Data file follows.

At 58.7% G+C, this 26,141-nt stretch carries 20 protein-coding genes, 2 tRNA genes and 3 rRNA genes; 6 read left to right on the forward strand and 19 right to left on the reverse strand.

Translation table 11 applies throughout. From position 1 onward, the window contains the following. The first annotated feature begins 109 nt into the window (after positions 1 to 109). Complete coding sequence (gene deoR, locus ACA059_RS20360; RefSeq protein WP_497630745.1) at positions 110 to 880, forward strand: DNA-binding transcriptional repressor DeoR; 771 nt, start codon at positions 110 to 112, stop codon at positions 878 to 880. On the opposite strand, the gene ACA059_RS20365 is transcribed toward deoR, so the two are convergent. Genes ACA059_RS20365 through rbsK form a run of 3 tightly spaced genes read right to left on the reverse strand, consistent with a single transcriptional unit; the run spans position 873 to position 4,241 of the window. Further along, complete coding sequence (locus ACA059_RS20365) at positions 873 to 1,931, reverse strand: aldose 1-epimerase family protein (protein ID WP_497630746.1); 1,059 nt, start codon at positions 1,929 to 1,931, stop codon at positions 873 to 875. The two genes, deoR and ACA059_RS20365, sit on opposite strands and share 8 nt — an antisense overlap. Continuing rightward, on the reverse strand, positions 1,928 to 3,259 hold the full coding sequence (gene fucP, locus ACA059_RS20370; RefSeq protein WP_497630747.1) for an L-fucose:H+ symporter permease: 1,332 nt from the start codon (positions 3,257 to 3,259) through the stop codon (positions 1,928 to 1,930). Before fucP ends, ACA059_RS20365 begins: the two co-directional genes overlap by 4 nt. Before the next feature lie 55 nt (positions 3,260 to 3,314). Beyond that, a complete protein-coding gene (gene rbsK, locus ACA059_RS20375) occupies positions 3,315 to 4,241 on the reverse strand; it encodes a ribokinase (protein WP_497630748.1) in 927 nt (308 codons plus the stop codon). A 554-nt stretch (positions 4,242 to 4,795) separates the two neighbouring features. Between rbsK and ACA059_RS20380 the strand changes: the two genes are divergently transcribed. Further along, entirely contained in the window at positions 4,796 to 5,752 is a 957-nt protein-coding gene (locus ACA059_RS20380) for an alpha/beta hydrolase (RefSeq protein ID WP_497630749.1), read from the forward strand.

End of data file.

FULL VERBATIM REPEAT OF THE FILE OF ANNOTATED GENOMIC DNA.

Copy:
At 58.7% G+C, this 26,141-nt stretch carries 20 protein-coding genes, 2 tRNA genes and 3 rRNA genes; 6 read left to right on the forward strand and 19 right to left on the reverse strand.

Translation table 11 applies throughout. From position 1 onward, the window contains the following. The first annotated feature begins 109 nt into the window (after positions 1 to 109). Complete coding sequence (gene deoR, locus ACA059_RS20360; RefSeq protein WP_497630745.1) at positions 110 to 880, forward strand: DNA-binding transcriptional repressor DeoR; 771 nt, start codon at positions 110 to 112, stop codon at positions 878 to 880. On the opposite strand, the gene ACA059_RS20365 is transcribed toward deoR, so the two are convergent. Genes ACA059_RS20365 through rbsK form a run of 3 tightly spaced genes read right to left on the reverse strand, consistent with a single transcriptional unit; the run spans position 873 to position 4,241 of the window. Further along, complete coding sequence (locus ACA059_RS20365) at positions 873 to 1,931, reverse strand: aldose 1-epimerase family protein (protein ID WP_497630746.1); 1,059 nt, start codon at positions 1,929 to 1,931, stop codon at positions 873 to 875. The two genes, deoR and ACA059_RS20365, sit on opposite strands and share 8 nt — an antisense overlap. Continuing rightward, on the reverse strand, positions 1,928 to 3,259 hold the full coding sequence (gene fucP, locus ACA059_RS20370; RefSeq protein WP_497630747.1) for an L-fucose:H+ symporter permease: 1,332 nt from the start codon (positions 3,257 to 3,259) through the stop codon (positions 1,928 to 1,930). Before fucP ends, ACA059_RS20365 begins: the two co-directional genes overlap by 4 nt. Before the next feature lie 55 nt (positions 3,260 to 3,314). Beyond that, a complete protein-coding gene (gene rbsK, locus ACA059_RS20375) occupies positions 3,315 to 4,241 on the reverse strand; it encodes a ribokinase (protein WP_497630748.1) in 927 nt (308 codons plus the stop codon). A 554-nt stretch (positions 4,242 to 4,795) separates the two neighbouring features. Between rbsK and ACA059_RS20380 the strand changes: the two genes are divergently transcribed. Further along, entirely contained in the window at positions 4,796 to 5,752 is a 957-nt protein-coding gene (locus ACA059_RS20380) for an alpha/beta hydrolase (RefSeq protein ID WP_497630749.1), read from the forward strand.